COVID-19 safety precautions: 5 things to keep doing from Spring 2020

Thank you frontline workers

November 25, 2020

For many of us, March and April seem like a distant memory. But there are several safety precautions we took in the early days of the pandemic to help flatten the curve that are still a good idea today as COVID-19 surges in our community. 

  1. Keep your world small
    2020 is not the year for big holiday gatherings with friends and family. The Centers for Disease Control and Prevention (CDC) issued an emergency announcement urging Americans to stay home for the holidays and limit or eliminate their contact with people from outside their immediate household on Thanksgiving. Small in-home gatherings for dinner parties, birthdays and more are fueling the spread of the virus, resulting in soaring cases and record hospitalizations. Keeping our worlds small and limiting the time we spend time with people from outside our household is important. Always remember to follow recommended precautions like masking and physical distancing. It's also very important that you don't go out (except to seek medical care or COVID-19 testing) when not feeling well. 
  2. Be smart about errands
    When COVID-19 first arrived in our community, many of us went to great lengths to limit our errands, deciding not to run to the grocery store for a single item, opting for less frequent grocery runs. Many of us also chose not to take our kids on errands if there was a safe alternative. We understand that combining grocery trips or leaving the kids at home is not feasible for many families. But, if it is for yours, consider reinstating these practices to reduce your exposure. Other excellent practices around errands and grocery shopping include lending a hand to someone in your life who is at higher risk of experiencing severe complications from COVID-19 by running errands or picking up groceries, and using grocery pick-up options that allow for contact-less delivery. Many stores offer this at no additional cost.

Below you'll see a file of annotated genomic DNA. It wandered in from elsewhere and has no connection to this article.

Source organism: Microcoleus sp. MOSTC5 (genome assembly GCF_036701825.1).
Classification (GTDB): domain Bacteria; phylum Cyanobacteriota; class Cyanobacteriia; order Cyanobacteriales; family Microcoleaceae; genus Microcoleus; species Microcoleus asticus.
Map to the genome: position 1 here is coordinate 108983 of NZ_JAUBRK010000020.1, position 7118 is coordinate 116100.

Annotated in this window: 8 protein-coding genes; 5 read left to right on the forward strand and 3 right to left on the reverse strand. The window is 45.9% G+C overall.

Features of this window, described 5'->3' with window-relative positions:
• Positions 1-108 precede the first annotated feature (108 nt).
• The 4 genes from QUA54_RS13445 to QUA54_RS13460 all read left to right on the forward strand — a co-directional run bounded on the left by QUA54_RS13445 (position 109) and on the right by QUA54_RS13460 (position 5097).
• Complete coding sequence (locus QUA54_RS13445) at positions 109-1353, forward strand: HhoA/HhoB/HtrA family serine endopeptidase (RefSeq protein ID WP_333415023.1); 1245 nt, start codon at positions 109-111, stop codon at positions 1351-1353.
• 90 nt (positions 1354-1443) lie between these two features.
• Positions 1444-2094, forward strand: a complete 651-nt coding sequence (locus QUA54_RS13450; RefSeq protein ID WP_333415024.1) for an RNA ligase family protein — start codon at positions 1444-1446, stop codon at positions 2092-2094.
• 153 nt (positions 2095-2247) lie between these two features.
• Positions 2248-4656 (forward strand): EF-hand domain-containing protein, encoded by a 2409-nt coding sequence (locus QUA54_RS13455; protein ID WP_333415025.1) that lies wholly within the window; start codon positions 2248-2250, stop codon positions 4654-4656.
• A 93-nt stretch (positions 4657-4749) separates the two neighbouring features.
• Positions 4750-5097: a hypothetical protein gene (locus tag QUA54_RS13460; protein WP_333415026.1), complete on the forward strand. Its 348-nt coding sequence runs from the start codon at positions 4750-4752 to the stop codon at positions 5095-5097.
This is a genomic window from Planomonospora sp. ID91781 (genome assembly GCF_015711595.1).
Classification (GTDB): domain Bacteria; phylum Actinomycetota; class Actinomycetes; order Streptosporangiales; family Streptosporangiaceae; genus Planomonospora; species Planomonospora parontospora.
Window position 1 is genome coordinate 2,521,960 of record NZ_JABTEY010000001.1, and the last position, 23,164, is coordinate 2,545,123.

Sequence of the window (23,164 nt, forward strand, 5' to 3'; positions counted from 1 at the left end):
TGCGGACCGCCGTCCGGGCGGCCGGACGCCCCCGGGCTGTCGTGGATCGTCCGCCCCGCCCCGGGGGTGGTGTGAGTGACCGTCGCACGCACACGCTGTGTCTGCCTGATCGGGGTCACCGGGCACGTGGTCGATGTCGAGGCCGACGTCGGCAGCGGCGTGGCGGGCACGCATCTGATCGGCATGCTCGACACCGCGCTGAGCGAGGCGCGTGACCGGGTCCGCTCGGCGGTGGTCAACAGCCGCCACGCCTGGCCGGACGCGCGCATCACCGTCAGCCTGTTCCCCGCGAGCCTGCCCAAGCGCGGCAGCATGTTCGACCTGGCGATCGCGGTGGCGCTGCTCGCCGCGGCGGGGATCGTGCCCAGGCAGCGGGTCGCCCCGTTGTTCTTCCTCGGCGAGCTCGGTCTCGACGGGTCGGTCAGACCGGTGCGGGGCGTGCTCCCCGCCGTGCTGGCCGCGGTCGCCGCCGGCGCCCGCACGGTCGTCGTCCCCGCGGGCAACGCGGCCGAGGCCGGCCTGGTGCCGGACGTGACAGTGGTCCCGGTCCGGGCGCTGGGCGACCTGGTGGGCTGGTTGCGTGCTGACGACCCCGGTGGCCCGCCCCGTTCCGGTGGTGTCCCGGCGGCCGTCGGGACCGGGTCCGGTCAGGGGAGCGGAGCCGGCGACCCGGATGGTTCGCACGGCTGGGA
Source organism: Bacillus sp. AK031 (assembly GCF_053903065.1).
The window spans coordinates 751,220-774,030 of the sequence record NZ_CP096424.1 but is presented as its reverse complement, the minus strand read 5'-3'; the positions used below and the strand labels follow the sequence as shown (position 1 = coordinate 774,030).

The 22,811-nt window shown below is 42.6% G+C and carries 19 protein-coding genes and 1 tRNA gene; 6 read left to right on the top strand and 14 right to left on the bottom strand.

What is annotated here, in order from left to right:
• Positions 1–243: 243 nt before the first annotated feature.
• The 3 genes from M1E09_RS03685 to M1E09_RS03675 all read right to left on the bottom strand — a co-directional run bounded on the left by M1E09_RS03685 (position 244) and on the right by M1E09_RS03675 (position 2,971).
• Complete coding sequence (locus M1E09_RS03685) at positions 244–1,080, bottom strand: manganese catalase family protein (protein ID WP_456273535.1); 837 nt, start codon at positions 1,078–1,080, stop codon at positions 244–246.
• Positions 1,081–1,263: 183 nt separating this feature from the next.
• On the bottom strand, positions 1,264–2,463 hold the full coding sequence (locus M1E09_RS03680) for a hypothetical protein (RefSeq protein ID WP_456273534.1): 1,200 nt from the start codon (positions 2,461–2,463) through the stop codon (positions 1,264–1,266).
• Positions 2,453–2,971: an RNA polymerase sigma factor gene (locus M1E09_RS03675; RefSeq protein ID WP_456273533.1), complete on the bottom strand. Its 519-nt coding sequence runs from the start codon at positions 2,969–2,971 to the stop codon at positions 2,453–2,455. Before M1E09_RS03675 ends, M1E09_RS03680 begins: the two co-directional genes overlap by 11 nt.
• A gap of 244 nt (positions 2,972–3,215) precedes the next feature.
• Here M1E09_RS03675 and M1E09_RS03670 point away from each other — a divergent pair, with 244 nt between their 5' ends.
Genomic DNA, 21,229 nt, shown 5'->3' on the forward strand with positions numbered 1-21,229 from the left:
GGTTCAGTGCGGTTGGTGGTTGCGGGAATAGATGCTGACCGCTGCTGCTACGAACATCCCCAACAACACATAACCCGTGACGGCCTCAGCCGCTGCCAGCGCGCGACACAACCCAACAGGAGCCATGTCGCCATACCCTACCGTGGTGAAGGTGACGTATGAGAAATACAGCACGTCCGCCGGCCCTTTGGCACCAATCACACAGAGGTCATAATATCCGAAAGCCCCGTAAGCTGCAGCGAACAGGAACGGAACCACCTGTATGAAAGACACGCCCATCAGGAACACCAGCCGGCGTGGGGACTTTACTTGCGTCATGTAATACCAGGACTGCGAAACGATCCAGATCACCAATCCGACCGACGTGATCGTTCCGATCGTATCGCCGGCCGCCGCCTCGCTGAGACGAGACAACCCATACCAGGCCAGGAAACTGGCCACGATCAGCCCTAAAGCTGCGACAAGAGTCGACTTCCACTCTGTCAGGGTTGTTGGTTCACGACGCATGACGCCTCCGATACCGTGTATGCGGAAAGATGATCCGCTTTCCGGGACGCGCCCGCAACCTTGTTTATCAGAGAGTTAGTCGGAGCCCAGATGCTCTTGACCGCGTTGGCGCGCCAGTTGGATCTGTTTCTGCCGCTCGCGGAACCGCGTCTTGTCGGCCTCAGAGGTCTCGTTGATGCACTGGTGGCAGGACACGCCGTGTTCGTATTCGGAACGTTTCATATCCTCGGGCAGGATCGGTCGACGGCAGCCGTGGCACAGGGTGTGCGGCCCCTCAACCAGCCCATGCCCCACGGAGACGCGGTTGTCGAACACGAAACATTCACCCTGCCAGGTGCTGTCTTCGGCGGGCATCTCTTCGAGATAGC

3. Check-in with others and practice self-care
    It has been and continues to be a challenging time for many of us. This article by St. Peter's Health Clinical Psychologist Dr. Kaile Ross shares how the COVID-19 pandemic has gone from an immediate to a chronic stressor and what that means for our mental health. Check-in with loved ones, be kind to yourself and give grace to others.
  4. Support health care and other front-line workers
    Remember in the spring when we howled from our front doors, showed signs of support from our windows and all made significant sacrifices to slow the spread and support people working on the front-lines of the pandemic response? All these people are still on the front-lines, providing care and services to our community. We are no longer asking people to stay home to support us. Instead, many front-line workers feel supported when everyone follows the recommended safety precautions that help protect them and their loved ones.
  5. Support local businesses
    Buying local when able is a great way to support our economy. Don't forget to shop safely by maintaining physical distance and always wearing a mask. Be sure to check out programs like Community Crate or Downtown Helena Nuggets as you look for holiday gifts. Many local stores offer pickup options and most restaurants still offer takeout orders. Getting takeout is a great way to support restaurants and is a safer alternative to dining indoors. 

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Staying well and healthy this holiday season

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